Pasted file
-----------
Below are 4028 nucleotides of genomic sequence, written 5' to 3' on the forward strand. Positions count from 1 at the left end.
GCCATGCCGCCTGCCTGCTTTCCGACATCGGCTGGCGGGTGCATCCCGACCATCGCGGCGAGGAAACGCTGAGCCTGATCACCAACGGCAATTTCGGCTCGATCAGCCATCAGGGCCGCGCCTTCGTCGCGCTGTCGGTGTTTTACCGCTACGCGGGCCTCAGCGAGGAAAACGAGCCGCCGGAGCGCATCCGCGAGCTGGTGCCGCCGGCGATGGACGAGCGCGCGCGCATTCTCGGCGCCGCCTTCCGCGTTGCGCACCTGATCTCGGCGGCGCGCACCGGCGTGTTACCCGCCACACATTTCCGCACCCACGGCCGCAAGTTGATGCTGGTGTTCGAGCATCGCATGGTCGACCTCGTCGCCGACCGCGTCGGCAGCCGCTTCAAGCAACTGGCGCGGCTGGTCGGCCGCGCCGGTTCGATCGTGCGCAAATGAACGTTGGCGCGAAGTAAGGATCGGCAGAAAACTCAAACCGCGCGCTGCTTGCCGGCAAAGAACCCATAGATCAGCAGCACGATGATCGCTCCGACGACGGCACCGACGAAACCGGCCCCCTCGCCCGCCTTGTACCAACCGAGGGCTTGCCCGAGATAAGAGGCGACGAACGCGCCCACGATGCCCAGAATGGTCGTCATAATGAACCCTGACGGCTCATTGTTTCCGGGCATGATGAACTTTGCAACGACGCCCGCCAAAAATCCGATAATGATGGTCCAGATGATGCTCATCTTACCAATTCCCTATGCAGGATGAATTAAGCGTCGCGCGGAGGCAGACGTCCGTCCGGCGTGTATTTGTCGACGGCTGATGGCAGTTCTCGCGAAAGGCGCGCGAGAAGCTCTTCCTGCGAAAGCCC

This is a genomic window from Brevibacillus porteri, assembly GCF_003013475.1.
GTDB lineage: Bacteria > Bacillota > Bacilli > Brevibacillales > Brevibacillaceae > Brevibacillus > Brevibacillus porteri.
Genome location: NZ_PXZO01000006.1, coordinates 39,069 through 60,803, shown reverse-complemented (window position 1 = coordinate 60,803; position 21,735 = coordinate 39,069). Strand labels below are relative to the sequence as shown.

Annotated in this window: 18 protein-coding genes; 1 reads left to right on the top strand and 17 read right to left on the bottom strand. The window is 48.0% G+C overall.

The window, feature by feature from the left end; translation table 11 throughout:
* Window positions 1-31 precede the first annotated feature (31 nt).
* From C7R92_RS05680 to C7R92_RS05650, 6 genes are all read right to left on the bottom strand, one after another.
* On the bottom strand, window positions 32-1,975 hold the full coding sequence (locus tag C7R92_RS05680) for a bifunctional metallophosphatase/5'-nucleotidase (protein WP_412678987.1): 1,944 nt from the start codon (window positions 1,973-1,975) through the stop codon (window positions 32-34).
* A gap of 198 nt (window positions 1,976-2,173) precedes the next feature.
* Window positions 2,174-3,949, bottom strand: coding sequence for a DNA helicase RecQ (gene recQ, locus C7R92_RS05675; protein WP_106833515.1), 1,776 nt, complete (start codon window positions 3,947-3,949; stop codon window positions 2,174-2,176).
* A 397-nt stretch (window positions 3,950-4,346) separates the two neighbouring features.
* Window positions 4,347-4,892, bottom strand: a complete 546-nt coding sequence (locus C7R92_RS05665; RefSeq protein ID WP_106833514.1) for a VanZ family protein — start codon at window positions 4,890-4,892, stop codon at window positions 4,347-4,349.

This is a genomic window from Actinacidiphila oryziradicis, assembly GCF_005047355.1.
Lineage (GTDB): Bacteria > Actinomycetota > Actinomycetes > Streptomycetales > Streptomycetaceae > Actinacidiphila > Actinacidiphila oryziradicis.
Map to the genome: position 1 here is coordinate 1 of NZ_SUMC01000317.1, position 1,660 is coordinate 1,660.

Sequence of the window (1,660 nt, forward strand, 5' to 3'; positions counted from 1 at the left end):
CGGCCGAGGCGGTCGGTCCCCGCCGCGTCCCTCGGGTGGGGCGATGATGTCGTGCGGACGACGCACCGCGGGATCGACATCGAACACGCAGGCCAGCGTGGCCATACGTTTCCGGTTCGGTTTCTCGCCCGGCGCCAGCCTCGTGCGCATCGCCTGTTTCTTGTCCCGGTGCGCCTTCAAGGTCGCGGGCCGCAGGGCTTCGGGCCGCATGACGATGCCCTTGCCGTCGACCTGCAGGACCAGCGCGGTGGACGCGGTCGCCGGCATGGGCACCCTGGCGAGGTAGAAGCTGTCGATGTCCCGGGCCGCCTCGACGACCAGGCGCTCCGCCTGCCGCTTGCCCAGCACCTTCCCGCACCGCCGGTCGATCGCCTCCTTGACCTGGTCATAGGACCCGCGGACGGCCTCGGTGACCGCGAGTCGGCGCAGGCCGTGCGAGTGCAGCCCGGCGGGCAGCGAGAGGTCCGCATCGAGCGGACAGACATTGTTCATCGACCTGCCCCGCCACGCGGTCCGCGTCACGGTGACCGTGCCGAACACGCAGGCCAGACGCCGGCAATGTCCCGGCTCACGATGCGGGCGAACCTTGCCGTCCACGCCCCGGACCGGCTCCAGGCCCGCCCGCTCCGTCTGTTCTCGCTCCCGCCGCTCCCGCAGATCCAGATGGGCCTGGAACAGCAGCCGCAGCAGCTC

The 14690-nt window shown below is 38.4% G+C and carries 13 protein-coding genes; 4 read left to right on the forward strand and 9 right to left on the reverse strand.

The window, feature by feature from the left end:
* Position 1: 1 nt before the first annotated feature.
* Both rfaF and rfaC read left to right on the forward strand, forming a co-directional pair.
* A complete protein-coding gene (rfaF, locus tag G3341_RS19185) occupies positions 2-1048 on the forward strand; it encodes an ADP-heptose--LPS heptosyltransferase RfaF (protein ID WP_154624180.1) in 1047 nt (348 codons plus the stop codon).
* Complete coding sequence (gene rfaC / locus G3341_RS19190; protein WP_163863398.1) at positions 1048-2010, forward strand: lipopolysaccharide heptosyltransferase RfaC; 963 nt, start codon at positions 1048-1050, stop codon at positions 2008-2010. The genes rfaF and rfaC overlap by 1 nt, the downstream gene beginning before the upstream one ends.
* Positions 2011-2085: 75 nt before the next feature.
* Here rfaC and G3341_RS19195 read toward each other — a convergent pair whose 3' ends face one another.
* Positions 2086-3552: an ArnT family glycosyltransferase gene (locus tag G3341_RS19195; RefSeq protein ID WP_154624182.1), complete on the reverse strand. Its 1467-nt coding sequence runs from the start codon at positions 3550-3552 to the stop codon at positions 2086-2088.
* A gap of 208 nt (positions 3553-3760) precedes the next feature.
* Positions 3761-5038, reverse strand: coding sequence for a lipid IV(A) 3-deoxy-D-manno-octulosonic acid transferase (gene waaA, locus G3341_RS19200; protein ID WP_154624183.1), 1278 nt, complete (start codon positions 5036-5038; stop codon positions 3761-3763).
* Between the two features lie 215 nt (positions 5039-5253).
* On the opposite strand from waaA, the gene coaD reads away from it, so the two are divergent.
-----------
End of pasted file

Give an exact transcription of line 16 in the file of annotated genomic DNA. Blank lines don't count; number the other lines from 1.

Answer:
Lineage (GTDB): Bacteria > Actinomycetota > Actinomycetes > Streptomycetales > Streptomycetaceae > Actinacidiphila > Actinacidiphila oryziradicis.